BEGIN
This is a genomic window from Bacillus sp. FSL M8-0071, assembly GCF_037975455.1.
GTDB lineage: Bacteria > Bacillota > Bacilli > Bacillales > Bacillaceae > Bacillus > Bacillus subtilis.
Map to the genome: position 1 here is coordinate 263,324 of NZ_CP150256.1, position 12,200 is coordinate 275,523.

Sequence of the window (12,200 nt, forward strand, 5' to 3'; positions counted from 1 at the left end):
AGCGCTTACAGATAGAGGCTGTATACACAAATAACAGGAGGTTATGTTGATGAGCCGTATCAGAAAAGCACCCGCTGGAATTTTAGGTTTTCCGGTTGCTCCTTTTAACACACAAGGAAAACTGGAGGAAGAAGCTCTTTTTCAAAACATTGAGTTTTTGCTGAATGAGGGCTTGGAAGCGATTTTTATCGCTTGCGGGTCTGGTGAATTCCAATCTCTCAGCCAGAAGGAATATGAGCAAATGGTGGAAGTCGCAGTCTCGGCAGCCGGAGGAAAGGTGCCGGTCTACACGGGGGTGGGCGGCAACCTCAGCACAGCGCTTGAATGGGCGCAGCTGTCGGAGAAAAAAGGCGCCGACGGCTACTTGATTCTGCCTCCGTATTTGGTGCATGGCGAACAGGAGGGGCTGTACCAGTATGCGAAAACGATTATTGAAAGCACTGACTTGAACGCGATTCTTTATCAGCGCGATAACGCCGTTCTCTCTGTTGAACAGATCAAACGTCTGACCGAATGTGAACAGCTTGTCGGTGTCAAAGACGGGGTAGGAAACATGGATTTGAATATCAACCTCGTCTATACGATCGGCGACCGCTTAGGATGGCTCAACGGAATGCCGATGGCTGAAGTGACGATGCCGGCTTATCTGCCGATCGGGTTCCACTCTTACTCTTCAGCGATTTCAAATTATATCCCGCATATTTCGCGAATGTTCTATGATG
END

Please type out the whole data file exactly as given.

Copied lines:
This is a genomic window from Bacillus sp. FSL M8-0071, assembly GCF_037975455.1.
GTDB lineage: Bacteria > Bacillota > Bacilli > Bacillales > Bacillaceae > Bacillus > Bacillus subtilis.
Map to the genome: position 1 here is coordinate 263,324 of NZ_CP150256.1, position 12,200 is coordinate 275,523.

Sequence of the window (12,200 nt, forward strand, 5' to 3'; positions counted from 1 at the left end):
AGCGCTTACAGATAGAGGCTGTATACACAAATAACAGGAGGTTATGTTGATGAGCCGTATCAGAAAAGCACCCGCTGGAATTTTAGGTTTTCCGGTTGCTCCTTTTAACACACAAGGAAAACTGGAGGAAGAAGCTCTTTTTCAAAACATTGAGTTTTTGCTGAATGAGGGCTTGGAAGCGATTTTTATCGCTTGCGGGTCTGGTGAATTCCAATCTCTCAGCCAGAAGGAATATGAGCAAATGGTGGAAGTCGCAGTCTCGGCAGCCGGAGGAAAGGTGCCGGTCTACACGGGGGTGGGCGGCAACCTCAGCACAGCGCTTGAATGGGCGCAGCTGTCGGAGAAAAAAGGCGCCGACGGCTACTTGATTCTGCCTCCGTATTTGGTGCATGGCGAACAGGAGGGGCTGTACCAGTATGCGAAAACGATTATTGAAAGCACTGACTTGAACGCGATTCTTTATCAGCGCGATAACGCCGTTCTCTCTGTTGAACAGATCAAACGTCTGACCGAATGTGAACAGCTTGTCGGTGTCAAAGACGGGGTAGGAAACATGGATTTGAATATCAACCTCGTCTATACGATCGGCGACCGCTTAGGATGGCTCAACGGAATGCCGATGGCTGAAGTGACGATGCCGGCTTATCTGCCGATCGGGTTCCACTCTTACTCTTCAGCGATTTCAAATTATATCCCGCATATTTCGCGAATGTTCTATGATG